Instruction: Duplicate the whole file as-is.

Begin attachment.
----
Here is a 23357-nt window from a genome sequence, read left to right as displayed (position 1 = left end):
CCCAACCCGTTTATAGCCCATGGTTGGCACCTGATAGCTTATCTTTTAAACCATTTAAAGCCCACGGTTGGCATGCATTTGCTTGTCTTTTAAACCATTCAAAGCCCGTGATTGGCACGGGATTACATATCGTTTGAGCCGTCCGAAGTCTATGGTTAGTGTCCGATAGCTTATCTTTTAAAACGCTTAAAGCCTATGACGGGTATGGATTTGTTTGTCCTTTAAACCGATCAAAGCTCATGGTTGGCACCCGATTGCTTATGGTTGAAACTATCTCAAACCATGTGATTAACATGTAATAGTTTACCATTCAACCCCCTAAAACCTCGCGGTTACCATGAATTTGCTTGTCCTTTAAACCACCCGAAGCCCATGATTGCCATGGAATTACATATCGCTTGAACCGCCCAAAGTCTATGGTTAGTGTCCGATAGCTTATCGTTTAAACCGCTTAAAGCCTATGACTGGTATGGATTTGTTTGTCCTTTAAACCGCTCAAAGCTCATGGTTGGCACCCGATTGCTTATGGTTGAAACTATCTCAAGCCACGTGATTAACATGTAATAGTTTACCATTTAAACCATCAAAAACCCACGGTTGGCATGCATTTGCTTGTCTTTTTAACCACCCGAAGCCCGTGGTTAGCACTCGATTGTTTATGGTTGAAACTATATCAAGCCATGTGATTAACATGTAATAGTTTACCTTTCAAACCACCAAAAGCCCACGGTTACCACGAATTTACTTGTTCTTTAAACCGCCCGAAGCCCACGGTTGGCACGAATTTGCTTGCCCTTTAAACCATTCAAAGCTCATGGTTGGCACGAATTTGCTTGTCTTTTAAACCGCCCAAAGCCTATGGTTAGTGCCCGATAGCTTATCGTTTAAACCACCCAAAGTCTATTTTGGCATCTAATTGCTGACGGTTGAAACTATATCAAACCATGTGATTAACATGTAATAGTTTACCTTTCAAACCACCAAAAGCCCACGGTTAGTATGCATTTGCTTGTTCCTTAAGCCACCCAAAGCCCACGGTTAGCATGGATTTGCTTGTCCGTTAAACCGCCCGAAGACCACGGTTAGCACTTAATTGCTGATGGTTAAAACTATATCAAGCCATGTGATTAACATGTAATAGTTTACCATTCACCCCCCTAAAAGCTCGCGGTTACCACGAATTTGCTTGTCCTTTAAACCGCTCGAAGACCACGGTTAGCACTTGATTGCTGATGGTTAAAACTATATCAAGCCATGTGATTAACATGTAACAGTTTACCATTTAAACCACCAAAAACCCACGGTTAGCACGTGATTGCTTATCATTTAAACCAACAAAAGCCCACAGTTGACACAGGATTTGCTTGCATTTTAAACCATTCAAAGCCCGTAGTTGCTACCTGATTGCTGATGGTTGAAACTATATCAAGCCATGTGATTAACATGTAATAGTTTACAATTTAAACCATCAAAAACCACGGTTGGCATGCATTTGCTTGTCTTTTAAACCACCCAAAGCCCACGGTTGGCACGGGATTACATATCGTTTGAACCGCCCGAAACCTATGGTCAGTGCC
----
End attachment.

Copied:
Here is a 23357-nt window from a genome sequence, read left to right as displayed (position 1 = left end):
CCCAACCCGTTTATAGCCCATGGTTGGCACCTGATAGCTTATCTTTTAAACCATTTAAAGCCCACGGTTGGCATGCATTTGCTTGTCTTTTAAACCATTCAAAGCCCGTGATTGGCACGGGATTACATATCGTTTGAGCCGTCCGAAGTCTATGGTTAGTGTCCGATAGCTTATCTTTTAAAACGCTTAAAGCCTATGACGGGTATGGATTTGTTTGTCCTTTAAACCGATCAAAGCTCATGGTTGGCACCCGATTGCTTATGGTTGAAACTATCTCAAACCATGTGATTAACATGTAATAGTTTACCATTCAACCCCCTAAAACCTCGCGGTTACCATGAATTTGCTTGTCCTTTAAACCACCCGAAGCCCATGATTGCCATGGAATTACATATCGCTTGAACCGCCCAAAGTCTATGGTTAGTGTCCGATAGCTTATCGTTTAAACCGCTTAAAGCCTATGACTGGTATGGATTTGTTTGTCCTTTAAACCGCTCAAAGCTCATGGTTGGCACCCGATTGCTTATGGTTGAAACTATCTCAAGCCACGTGATTAACATGTAATAGTTTACCATTTAAACCATCAAAAACCCACGGTTGGCATGCATTTGCTTGTCTTTTTAACCACCCGAAGCCCGTGGTTAGCACTCGATTGTTTATGGTTGAAACTATATCAAGCCATGTGATTAACATGTAATAGTTTACCTTTCAAACCACCAAAAGCCCACGGTTACCACGAATTTACTTGTTCTTTAAACCGCCCGAAGCCCACGGTTGGCACGAATTTGCTTGCCCTTTAAACCATTCAAAGCTCATGGTTGGCACGAATTTGCTTGTCTTTTAAACCGCCCAAAGCCTATGGTTAGTGCCCGATAGCTTATCGTTTAAACCACCCAAAGTCTATTTTGGCATCTAATTGCTGACGGTTGAAACTATATCAAACCATGTGATTAACATGTAATAGTTTACCTTTCAAACCACCAAAAGCCCACGGTTAGTATGCATTTGCTTGTTCCTTAAGCCACCCAAAGCCCACGGTTAGCATGGATTTGCTTGTCCGTTAAACCGCCCGAAGACCACGGTTAGCACTTAATTGCTGATGGTTAAAACTATATCAAGCCATGTGATTAACATGTAATAGTTTACCATTCACCCCCCTAAAAGCTCGCGGTTACCACGAATTTGCTTGTCCTTTAAACCGCTCGAAGACCACGGTTAGCACTTGATTGCTGATGGTTAAAACTATATCAAGCCATGTGATTAACATGTAACAGTTTACCATTTAAACCACCAAAAACCCACGGTTAGCACGTGATTGCTTATCATTTAAACCAACAAAAGCCCACAGTTGACACAGGATTTGCTTGCATTTTAAACCATTCAAAGCCCGTAGTTGCTACCTGATTGCTGATGGTTGAAACTATATCAAGCCATGTGATTAACATGTAATAGTTTACAATTTAAACCATCAAAAACCACGGTTGGCATGCATTTGCTTGTCTTTTAAACCACCCAAAGCCCACGGTTGGCACGGGATTACATATCGTTTGAACCGCCCGAAACCTATGGTCAGTGCC